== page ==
#upholsteryrepair PHOENIX, AZ

Auto Upholstery Fabrics

 

When it comes to auto upholstery, one of the most important considerations for any repairs or custom interiors is the material used. At Apex, it’s important to us that you are completely satisfied with your interior projects finished product. Understanding your material options for upholstery is a critical first step in ensuring you fall in love with your interior. Here are the most common materials used in modern automotive interiors.



Nylon Car Upholstery

Fabric car upholstery is a common car interior due to its lower cost and material availability. Nylon is the most common material for a fabric auto interior due to its durability, porous properties, color and pattern availability. Nylon fabric is weaved making it harder to tear or puncture over other fabrics. It is stain resistant, provided you wash spills before they dry, and should be cleaned with a combination of mild detergent and hot water.

While nylon is the least expensive auto upholstery option on the market, there are a few drawbacks. Cloth interiors are more susceptible to stains and are not as durable as their leather and vinyl counterparts. A vehicle with a cloth fabric upholstery is harder to sell on the used car market which impacts the residual value of your investment.





Polyester Car Upholstery

Polyester is the most commonly used in auto upholstery applications as microsuede. As a soft fabric that mimics the texture and feel of suede leather, polyester is a very comfortable material for car interiors. The major drawback of microsuede polyester is its difficulty to clean. Not only is it a porous material, but it’s also prone to stains and dirt due to its texture. The best way to clean a microsuede fabric is to use a wrung-out damp cloth and a cleaning detergent that is made specifically for microsuede. Be careful not to get the suede too wet as it is susceptible to water stains.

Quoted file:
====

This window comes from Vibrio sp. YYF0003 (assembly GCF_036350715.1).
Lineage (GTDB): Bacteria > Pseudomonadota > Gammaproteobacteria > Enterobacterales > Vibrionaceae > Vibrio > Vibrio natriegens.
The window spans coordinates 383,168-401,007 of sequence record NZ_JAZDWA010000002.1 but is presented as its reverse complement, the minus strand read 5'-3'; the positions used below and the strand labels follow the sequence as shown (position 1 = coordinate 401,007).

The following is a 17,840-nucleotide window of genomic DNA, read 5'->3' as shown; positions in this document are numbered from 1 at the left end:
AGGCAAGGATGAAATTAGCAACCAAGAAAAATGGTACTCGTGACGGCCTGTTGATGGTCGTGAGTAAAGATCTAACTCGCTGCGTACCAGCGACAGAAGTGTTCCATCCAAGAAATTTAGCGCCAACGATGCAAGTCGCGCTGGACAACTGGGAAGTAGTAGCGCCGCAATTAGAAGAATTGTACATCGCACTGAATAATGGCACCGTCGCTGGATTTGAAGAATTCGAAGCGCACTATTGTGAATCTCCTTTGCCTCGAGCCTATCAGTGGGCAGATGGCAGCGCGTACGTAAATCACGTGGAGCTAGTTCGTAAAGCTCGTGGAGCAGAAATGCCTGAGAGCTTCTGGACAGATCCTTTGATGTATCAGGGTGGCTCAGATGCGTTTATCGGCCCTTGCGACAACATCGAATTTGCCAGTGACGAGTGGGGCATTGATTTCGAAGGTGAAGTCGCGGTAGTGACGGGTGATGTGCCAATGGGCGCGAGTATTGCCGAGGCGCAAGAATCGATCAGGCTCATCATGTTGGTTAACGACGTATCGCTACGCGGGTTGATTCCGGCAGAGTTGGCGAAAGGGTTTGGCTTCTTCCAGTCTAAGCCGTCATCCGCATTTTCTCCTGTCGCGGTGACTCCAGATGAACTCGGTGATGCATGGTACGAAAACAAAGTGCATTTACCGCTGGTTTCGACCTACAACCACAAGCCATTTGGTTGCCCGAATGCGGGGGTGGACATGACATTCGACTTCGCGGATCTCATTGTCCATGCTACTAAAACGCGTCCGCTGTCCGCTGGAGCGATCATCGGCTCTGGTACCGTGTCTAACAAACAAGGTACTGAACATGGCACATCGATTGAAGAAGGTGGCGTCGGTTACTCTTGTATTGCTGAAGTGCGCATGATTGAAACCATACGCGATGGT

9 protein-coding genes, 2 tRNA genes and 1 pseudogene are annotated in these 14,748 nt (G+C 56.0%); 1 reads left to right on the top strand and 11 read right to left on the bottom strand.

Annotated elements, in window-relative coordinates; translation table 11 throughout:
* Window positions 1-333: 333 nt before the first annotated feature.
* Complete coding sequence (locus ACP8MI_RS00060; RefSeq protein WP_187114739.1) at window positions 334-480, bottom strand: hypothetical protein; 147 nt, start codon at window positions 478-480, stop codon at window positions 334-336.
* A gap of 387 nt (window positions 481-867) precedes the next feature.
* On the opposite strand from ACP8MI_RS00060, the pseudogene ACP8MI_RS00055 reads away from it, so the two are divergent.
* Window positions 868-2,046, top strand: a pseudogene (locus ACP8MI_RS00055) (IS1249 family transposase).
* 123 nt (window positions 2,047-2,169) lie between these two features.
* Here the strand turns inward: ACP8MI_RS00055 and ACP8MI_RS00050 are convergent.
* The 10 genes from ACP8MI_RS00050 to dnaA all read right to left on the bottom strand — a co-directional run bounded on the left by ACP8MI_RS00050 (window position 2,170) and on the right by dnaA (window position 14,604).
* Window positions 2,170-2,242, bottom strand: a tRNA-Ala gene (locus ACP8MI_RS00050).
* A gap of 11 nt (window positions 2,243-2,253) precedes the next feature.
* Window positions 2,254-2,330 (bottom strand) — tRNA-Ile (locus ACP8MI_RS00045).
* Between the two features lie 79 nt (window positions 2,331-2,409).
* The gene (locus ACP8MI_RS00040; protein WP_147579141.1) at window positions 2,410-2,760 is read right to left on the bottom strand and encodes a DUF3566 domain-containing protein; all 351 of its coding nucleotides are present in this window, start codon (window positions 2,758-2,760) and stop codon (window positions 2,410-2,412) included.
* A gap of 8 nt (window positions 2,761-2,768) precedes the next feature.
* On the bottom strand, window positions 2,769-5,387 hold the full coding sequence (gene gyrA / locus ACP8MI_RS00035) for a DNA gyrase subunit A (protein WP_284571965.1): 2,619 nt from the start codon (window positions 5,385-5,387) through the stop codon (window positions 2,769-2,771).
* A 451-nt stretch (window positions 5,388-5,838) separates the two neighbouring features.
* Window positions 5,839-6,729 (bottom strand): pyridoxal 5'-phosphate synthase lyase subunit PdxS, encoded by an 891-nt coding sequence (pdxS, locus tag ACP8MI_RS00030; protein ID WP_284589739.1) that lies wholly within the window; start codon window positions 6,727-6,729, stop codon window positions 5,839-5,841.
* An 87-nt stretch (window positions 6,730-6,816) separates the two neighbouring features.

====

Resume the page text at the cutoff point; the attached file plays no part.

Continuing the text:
Another common form of polyester used in car upholstery is polytetrafluoroethylene or PTFE–also known as Teflon. Teflon Polyester is good for auto interior applications due to its strength. There is also a UV-resistant style of PTFE that is good for sun-soaked interiors. Resistant to cleaning chemicals, mildew and mold, PTFE is a common alternative to Nylon. Several automotive manufacturers combine polyester with nylon to meld the best qualities of each for a perfect combination of strength and cost effectiveness.





Vinyl Car Upholstery

Vinyl, another common auto upholstery material, is a non-porous and waterproof material which unlike its fabric counterparts, can be wiped clean with a damp towel. In most cases, the only time you need to use a vinyl specific cleaner is for stubborn stains or residue. Most vinyl materials used in car upholstery is designed to take on the characteristics of leather or suede which gives it the appearance of leather with the hard-wearing durability of vinyl. It has similar properties to PVC but is available in a soft, firm, pliable, or hard finish.

There is also a faux vinyl which is a mock vinyl material developed to emulate real vinyl at a fraction of the cost. Vinyl is not fabric, it is a type of plastic made from natural gas, petroleum, and salt. It is more durable that fabric as it’s not as difficult to tear and can stand up against alcohol, spills, and some oils. Vinyl upholstery will retain its form until 150 degrees F. It is available in a variety of colors and can even be manufactured to be transparent.





Faux Leather Car Upholstery